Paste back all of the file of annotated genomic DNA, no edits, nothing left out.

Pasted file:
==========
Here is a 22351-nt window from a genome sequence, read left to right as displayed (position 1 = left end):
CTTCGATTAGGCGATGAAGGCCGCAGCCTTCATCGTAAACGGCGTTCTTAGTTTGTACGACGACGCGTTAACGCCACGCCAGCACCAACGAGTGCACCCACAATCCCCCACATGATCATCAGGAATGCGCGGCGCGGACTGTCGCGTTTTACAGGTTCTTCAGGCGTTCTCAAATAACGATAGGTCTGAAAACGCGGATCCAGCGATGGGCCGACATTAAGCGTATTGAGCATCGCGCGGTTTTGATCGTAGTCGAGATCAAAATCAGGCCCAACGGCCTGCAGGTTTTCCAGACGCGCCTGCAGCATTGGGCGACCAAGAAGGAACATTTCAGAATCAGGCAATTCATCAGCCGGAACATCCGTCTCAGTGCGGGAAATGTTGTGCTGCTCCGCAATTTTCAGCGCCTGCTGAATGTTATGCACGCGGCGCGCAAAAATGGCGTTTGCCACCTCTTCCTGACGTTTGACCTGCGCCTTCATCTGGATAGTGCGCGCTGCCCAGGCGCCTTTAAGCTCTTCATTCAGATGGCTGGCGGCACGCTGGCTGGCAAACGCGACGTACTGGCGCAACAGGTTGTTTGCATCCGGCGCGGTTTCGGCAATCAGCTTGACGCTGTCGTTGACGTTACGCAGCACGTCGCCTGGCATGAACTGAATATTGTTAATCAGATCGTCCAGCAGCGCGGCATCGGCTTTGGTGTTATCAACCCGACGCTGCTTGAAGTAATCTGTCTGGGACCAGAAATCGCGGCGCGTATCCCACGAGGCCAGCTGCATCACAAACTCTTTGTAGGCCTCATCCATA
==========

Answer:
Here is a 22351-nt window from a genome sequence, read left to right as displayed (position 1 = left end):
CTTCGATTAGGCGATGAAGGCCGCAGCCTTCATCGTAAACGGCGTTCTTAGTTTGTACGACGACGCGTTAACGCCACGCCAGCACCAACGAGTGCACCCACAATCCCCCACATGATCATCAGGAATGCGCGGCGCGGACTGTCGCGTTTTACAGGTTCTTCAGGCGTTCTCAAATAACGATAGGTCTGAAAACGCGGATCCAGCGATGGGCCGACATTAAGCGTATTGAGCATCGCGCGGTTTTGATCGTAGTCGAGATCAAAATCAGGCCCAACGGCCTGCAGGTTTTCCAGACGCGCCTGCAGCATTGGGCGACCAAGAAGGAACATTTCAGAATCAGGCAATTCATCAGCCGGAACATCCGTCTCAGTGCGGGAAATGTTGTGCTGCTCCGCAATTTTCAGCGCCTGCTGAATGTTATGCACGCGGCGCGCAAAAATGGCGTTTGCCACCTCTTCCTGACGTTTGACCTGCGCCTTCATCTGGATAGTGCGCGCTGCCCAGGCGCCTTTAAGCTCTTCATTCAGATGGCTGGCGGCACGCTGGCTGGCAAACGCGACGTACTGGCGCAACAGGTTGTTTGCATCCGGCGCGGTTTCGGCAATCAGCTTGACGCTGTCGTTGACGTTACGCAGCACGTCGCCTGGCATGAACTGAATATTGTTAATCAGATCGTCCAGCAGCGCGGCATCGGCTTTGGTGTTATCAACCCGACGCTGCTTGAAGTAATCTGTCTGGGACCAGAAATCGCGGCGCGTATCCCACGAGGCCAGCTGCATCACAAACTCTTTGTAGGCCTCATCCATA